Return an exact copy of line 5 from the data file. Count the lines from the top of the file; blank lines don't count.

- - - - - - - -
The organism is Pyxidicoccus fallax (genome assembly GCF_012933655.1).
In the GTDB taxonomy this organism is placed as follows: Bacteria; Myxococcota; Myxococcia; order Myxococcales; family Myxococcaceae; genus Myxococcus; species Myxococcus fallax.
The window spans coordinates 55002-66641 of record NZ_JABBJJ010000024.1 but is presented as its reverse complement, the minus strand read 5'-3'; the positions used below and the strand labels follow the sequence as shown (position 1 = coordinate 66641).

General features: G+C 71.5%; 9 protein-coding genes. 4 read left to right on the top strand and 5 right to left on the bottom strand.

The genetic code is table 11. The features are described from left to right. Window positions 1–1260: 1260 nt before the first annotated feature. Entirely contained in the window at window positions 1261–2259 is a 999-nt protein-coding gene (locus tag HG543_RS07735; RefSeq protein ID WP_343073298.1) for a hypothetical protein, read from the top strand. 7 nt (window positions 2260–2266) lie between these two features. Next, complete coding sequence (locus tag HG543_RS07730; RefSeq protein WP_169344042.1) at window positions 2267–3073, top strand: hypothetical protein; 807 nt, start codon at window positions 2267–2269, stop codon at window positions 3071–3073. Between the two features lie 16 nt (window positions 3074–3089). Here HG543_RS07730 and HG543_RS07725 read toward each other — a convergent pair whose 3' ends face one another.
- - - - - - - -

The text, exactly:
The genetic code is table 11. The features are described from left to right. Window positions 1–1260: 1260 nt before the first annotated feature. Entirely contained in the window at window positions 1261–2259 is a 999-nt protein-coding gene (locus tag HG543_RS07735; RefSeq protein ID WP_343073298.1) for a hypothetical protein, read from the top strand. 7 nt (window positions 2260–2266) lie between these two features. Next, complete coding sequence (locus tag HG543_RS07730; RefSeq protein WP_169344042.1) at window positions 2267–3073, top strand: hypothetical protein; 807 nt, start codon at window positions 2267–2269, stop codon at window positions 3071–3073. Between the two features lie 16 nt (window positions 3074–3089). Here HG543_RS07730 and HG543_RS07725 read toward each other — a convergent pair whose 3' ends face one another.